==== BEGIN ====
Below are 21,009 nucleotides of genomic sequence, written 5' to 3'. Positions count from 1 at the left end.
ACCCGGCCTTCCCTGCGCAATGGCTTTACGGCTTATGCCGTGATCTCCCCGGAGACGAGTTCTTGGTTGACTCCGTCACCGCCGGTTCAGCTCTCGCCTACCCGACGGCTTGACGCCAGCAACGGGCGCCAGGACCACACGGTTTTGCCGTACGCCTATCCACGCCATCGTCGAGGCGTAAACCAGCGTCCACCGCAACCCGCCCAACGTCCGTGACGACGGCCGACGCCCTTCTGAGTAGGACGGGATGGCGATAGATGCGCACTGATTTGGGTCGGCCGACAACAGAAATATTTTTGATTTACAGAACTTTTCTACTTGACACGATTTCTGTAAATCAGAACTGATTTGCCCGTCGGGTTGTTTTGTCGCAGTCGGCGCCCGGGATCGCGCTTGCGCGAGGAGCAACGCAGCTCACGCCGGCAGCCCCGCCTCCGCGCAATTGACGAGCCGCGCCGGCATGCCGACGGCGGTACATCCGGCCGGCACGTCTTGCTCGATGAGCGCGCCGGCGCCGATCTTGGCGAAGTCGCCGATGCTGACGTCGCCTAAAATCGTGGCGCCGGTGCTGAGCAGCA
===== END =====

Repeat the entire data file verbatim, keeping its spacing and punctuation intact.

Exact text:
Below are 21,009 nucleotides of genomic sequence, written 5' to 3'. Positions count from 1 at the left end.
ACCCGGCCTTCCCTGCGCAATGGCTTTACGGCTTATGCCGTGATCTCCCCGGAGACGAGTTCTTGGTTGACTCCGTCACCGCCGGTTCAGCTCTCGCCTACCCGACGGCTTGACGCCAGCAACGGGCGCCAGGACCACACGGTTTTGCCGTACGCCTATCCACGCCATCGTCGAGGCGTAAACCAGCGTCCACCGCAACCCGCCCAACGTCCGTGACGACGGCCGACGCCCTTCTGAGTAGGACGGGATGGCGATAGATGCGCACTGATTTGGGTCGGCCGACAACAGAAATATTTTTGATTTACAGAACTTTTCTACTTGACACGATTTCTGTAAATCAGAACTGATTTGCCCGTCGGGTTGTTTTGTCGCAGTCGGCGCCCGGGATCGCGCTTGCGCGAGGAGCAACGCAGCTCACGCCGGCAGCCCCGCCTCCGCGCAATTGACGAGCCGCGCCGGCATGCCGACGGCGGTACATCCGGCCGGCACGTCTTGCTCGATGAGCGCGCCGGCGCCGATCTTGGCGAAGTCGCCGATGCTGACGTCGCCTAAAATCGTGGCGCCGGTGCTGAGCAGCA